Madeleine Vionnet's greatest distinction as a designer was her discovery of the bias cut. Cutting patterns along the bias forces the fabric to cling to the body and move with it, which created her trademark look of draped, form-conscious clothing. When designer Issey Miyake first saw a Vionnet dress, it was like the first time he saw Winged Victory at the Louvre: "I thought then that the statue of Nike had been reincarnated in the dresses by Vionnet. She had captured the most beautiful aspect of classical Greek aesthetics: the body and movement." Vionnet's long career as a dressmaker and designer began with the 20th century. Always conscious of women's bodies and inspired in part by modern dancer Isadora Duncan, she soon dispensed with corsets and other constricting garments, and used barefoot models to present her first solo collection. Though simple, her dresses were never plain; the use of a Cartier necklace as a halter strap is a classic Vionnet innovation. This inimitable combination of comfort and glamour made Vionnet's clothes a favorite among European nobility, Hollywood royalty--notably Marlene Dietrich, Gypsy Rose Lee, and Katharine Hepburn--as well as socialites and other trendsetters. Close to a century after its introduction, the bias cut remains an important element in clothing design.
Madeleine Vionnet is a tall book that echoes many of the designs inside. It is filled with contemporary photographs of the clothing, period pictures shot by Man Ray and Steichen, design sketches, and, perhaps most interestingly, patterns for the clothes. The accompanying text traces Vionnet's evolution from an 11-year-old seamstress, through her days apprenticing at the famed Callot Soeurs couture house in Paris, and on into the design empire that secured her an enduring spot in fashion history.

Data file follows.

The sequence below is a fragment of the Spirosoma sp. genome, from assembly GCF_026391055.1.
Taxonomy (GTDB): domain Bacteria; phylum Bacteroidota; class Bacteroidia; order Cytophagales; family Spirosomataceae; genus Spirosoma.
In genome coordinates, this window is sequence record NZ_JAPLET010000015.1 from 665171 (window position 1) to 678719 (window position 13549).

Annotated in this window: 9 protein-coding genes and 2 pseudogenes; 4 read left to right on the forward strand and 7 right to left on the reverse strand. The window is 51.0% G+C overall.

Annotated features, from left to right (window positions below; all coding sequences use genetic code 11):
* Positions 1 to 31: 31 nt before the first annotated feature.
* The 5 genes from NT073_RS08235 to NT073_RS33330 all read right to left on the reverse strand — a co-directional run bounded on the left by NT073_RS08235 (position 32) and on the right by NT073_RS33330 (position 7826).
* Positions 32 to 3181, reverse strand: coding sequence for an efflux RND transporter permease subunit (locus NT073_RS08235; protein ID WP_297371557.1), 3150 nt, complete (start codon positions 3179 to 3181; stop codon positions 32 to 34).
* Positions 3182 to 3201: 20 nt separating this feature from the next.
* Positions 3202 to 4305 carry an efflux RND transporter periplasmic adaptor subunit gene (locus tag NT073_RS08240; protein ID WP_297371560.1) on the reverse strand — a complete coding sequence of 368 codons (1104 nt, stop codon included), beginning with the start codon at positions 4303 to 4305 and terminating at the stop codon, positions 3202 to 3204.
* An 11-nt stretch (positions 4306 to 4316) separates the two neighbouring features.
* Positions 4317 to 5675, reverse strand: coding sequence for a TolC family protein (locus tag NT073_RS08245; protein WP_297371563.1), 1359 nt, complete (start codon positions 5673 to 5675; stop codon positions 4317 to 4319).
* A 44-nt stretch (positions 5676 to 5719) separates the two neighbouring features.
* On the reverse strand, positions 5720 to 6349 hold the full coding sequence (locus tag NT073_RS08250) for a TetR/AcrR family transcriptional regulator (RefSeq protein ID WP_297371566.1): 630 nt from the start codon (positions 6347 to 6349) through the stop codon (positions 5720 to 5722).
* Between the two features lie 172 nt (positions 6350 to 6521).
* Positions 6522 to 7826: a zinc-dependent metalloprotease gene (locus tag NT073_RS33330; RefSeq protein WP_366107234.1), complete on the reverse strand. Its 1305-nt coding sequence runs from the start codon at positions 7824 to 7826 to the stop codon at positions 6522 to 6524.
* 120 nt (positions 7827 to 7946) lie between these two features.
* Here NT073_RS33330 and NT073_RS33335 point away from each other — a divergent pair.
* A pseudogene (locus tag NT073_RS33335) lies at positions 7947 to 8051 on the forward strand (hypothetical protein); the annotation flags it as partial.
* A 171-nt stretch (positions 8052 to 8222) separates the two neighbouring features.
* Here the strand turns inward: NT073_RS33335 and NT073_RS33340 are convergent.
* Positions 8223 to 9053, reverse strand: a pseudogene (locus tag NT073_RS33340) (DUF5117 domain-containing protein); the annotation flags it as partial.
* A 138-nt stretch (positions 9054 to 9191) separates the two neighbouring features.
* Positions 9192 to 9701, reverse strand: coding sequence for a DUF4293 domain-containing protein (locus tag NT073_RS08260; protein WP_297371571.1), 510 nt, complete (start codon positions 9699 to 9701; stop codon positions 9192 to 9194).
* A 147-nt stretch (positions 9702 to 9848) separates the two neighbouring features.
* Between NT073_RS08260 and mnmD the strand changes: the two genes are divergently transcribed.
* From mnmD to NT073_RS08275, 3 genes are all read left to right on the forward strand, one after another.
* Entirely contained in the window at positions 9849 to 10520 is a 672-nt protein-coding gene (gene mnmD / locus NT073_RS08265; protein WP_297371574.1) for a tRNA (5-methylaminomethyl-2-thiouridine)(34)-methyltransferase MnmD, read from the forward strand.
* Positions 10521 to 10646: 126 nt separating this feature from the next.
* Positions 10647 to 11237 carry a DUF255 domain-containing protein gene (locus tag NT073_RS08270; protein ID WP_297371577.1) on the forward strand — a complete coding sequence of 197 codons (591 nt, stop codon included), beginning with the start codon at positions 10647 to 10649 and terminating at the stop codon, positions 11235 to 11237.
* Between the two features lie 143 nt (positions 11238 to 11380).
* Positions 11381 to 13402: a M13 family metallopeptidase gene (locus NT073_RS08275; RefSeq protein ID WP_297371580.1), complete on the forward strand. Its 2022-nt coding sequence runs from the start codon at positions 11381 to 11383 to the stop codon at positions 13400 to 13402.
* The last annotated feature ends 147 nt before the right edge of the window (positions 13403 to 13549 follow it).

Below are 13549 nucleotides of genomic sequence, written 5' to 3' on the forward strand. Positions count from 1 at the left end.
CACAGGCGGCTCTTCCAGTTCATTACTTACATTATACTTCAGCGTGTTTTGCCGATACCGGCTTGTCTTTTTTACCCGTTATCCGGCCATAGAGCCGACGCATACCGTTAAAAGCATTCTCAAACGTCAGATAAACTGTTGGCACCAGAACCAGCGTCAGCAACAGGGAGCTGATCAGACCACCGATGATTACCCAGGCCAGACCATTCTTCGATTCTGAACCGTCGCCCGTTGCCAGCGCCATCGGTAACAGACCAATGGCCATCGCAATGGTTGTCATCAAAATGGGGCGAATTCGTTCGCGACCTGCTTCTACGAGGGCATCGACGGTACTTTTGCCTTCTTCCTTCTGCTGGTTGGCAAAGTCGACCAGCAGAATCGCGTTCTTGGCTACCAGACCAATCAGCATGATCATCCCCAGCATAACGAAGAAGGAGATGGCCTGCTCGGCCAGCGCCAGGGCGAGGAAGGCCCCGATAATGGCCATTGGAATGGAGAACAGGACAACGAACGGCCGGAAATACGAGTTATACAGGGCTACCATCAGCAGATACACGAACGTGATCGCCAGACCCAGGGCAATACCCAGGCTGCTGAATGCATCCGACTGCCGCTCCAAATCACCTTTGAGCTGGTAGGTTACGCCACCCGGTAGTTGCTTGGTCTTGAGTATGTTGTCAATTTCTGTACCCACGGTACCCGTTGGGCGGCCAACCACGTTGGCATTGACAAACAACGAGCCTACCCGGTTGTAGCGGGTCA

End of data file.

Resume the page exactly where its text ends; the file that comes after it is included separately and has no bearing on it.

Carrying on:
From Library Journal
This oversized book is costume historian Kirke's singular achievement, over 20 years in the making, and includes interviews with Vionnet (1876-1975) herself. The sexy, slinky bias-cut dresses associated with the 1930s were invented by Vionnet to move with the body and show every curve. Over 400 illustrations?45 in color?include archival photographs and magazine illustrations. A unique feature is the inclusion of 38 cutting patterns produced between 1917 and 1938. Cutting clothes for a woman's body was a geometric puzzle for Vionnet, and chapters are arranged by the rectangles, quadrants, and triangles that composed the gowns. Even surface decorations and furs were intricately cut. The "queen mother of haute couture" retired in 1939, but designers ever since have looked to her for inspiration. This expensive book is well worth the price for fashion and design collections.?Therese Duzinkiewicz Baker, Western Kentucky Univ. Libs., Bowling Green
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